Georgetown University, entangled in a legal struggle with gay rights groups over a longstanding discrimination complaint, is set to lose $70 million in tax-exempt bonding authority next week because it has failed to comply with D.C. human rights law.

The bond issue, originally authorized in 1985, is one of two granted by the District government to the Jesuit institution that year. The bonds have remained unsold, however, because language was added to the legislation stipulating that the university must first certify that it does not violate the District's 1977 human rights statute by discriminating in access to services or facilities for a number of reasons, including sexual preference.

University officials have withheld privileges for campus activities by gay groups, saying that granting such permission would violate the tenets of the Catholic Church, which considers the practice of homosexuality to be a sin.

Shortly before D.C. Council members recessed last week for the summer, Mayor Marion Barry sent an emergency request on behalf of Georgetown that would have extended the lives of separate $70 million and $127 million bond authorizations. The larger authorization would expire Dec. 26, the smaller one July 25.

Council member John Wilson (D-Ward 2), who heads the Finance and Revenue Committee, said late last week that the council's position on the bond authorizations had not changed. "I have no difficulty in issuing the bonds if they come in compliance with the law."

The university and gay activists are awaiting the appeal of a 1980 discrimination suit filed against the university that has been pending since 1985. A previous lower court ruling favored Georgetown, but the plaintiffs took their case to the D.C. Court of Appeals.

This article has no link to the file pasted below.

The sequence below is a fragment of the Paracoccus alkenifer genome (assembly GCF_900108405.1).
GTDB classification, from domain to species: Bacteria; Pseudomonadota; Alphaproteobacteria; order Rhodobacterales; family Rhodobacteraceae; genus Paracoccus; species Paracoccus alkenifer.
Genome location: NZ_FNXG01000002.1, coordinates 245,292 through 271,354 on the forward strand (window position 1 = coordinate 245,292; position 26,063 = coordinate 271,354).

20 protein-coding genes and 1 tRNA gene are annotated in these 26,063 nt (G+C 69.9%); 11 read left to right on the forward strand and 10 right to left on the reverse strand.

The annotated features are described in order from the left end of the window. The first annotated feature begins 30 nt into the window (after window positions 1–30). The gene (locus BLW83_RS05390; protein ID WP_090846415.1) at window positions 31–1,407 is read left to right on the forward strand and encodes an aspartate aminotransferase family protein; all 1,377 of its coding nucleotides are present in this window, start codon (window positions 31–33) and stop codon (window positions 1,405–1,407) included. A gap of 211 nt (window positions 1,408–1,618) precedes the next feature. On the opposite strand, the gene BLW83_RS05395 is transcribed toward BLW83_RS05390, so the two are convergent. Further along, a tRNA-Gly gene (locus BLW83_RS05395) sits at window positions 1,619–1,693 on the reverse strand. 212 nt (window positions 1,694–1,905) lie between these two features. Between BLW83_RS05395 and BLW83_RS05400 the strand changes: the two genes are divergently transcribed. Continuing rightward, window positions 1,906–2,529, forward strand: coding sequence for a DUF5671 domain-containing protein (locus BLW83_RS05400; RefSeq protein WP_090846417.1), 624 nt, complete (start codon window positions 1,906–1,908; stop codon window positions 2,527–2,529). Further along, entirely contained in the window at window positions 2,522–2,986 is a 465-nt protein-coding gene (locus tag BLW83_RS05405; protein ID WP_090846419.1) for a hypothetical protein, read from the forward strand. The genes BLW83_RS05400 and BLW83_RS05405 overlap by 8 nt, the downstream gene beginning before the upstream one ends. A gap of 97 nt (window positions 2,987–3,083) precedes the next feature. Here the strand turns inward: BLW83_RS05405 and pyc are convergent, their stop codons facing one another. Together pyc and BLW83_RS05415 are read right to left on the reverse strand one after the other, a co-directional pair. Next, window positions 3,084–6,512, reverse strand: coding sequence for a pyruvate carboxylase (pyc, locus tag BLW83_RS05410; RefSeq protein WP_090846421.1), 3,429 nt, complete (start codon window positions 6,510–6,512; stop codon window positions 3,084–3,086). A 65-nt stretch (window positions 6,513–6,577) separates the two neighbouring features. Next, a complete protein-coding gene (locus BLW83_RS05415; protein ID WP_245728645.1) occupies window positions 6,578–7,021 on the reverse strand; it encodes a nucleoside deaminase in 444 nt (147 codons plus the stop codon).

Georgetown spokesman Gary Krull said that the university had obtained "alternative financing" from private sources for development projects that were originally slated to be financed with the tax- exempt bond money.

Krull did not elaborate on what the university would do if the city-backed bond authority lapses, saying that university officials cannot discuss some aspects of their financing efforts as long as the court case is unresolved.

Garland Pinkston, deputy director of Barry's office of intergovernmental relations, said that university officials asked the mayor's office to submit legislation to the council at the end of June that would have extended the life of the bonds to 1990.

"Georgetown was very concerned about preserving the authority of the District government to issue bonds on their behalf, for obvious reasons," said Pinkston. "That's a lot of money."

"We probably can't save the $70 million," Pinkston said of the expiring bond authorizations. "But if they do something in the next few months, we could probably issue the $127 million if {Georgetown} straightens out their problems with the gay community."

Lorri L. Jean, the president of the Gay and Lesbian Activists Alliance and a plaintiff in the suit against Georgetown, said that her organization has urged council members to allow the bond authorizations to lapse.

University officials "are not even attempting to bring their behavior into compliance with human rights law," said Jean, citing the university's eviction of Dignity, a gay Catholic group, from campus. "Why give them the privilege of having millions of dollars of bonds held in abeyance awaiting their compliance?"

A Georgetown effort to qualify for $200 million in tax-exempt bonding authority from the state of Maryland was aborted during the General Assembly session this year after state university officials as well as gay activists complained that the measure was an attempt to sidestep D.C. law.